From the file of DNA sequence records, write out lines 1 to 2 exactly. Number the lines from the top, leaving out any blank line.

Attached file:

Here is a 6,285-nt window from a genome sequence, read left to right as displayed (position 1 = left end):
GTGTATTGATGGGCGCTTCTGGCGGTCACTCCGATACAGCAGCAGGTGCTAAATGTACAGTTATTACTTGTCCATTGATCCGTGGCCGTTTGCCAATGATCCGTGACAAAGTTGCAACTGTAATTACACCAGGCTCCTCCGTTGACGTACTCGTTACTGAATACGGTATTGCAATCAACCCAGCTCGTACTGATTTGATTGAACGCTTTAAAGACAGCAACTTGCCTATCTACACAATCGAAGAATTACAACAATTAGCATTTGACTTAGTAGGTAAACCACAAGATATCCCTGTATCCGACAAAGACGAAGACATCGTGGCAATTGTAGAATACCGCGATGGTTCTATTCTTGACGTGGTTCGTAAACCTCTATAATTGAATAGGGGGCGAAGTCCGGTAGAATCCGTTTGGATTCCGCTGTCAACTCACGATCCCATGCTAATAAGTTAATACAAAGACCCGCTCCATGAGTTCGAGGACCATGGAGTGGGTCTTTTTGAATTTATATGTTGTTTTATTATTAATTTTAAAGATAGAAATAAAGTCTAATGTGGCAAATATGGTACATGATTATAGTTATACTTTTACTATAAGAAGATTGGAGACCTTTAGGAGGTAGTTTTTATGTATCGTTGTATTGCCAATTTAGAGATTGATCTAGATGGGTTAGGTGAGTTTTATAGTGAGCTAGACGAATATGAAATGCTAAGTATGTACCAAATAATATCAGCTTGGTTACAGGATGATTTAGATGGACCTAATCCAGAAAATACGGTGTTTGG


Here is a 6,285-nt window from a genome sequence, read left to right as displayed (position 1 = left end):
GTGTATTGATGGGCGCTTCTGGCGGTCACTCCGATACAGCAGCAGGTGCTAAATGTACAGTTATTACTTGTCCATTGATCCGTGGCCGTTTGCCAATGATCCGTGACAAAGTTGCAACTGTAATTACACCAGGCTCCTCCGTTGACGTACTCGTTACTGAATACGGTATTGCAATCAACCCAGCTCGTACTGATTTGATTGAACGCTTTAAAGACAGCAACTTGCCTATCTACACAATCGAAGAATTACAACAATTAGCATTTGACTTAGTAGGTAAACCACAAGATATCCCTGTATCCGACAAAGACGAAGACATCGTGGCAATTGTAGAATACCGCGATGGTTCTATTCTTGACGTGGTTCGTAAACCTCTATAATTGAATAGGGGGCGAAGTCCGGTAGAATCCGTTTGGATTCCGCTGTCAACTCACGATCCCATGCTAATAAGTTAATACAAAGACCCGCTCCATGAGTTCGAGGACCATGGAGTGGGTCTTTTTGAATTTATATGTTGTTTTATTATTAATTTTAAAGATAGAAATAAAGTCTAATGTGGCAAATATGGTACATGATTATAGTTATACTTTTACTATAAGAAGATTGGAGACCTTTAGGAGGTAGTTTTTATGTATCGTTGTATTGCCAATTTAGAGATTGATCTAGATGGGTTAGGTGAGTTTTATAGTGAGCTAGACGAATATGAAATGCTAAGTATGTACCAAATAATATCAGCTTGGTTACAGGATGATTTAGATGGACCTAATCCAGAAAATACGGTGTTTGG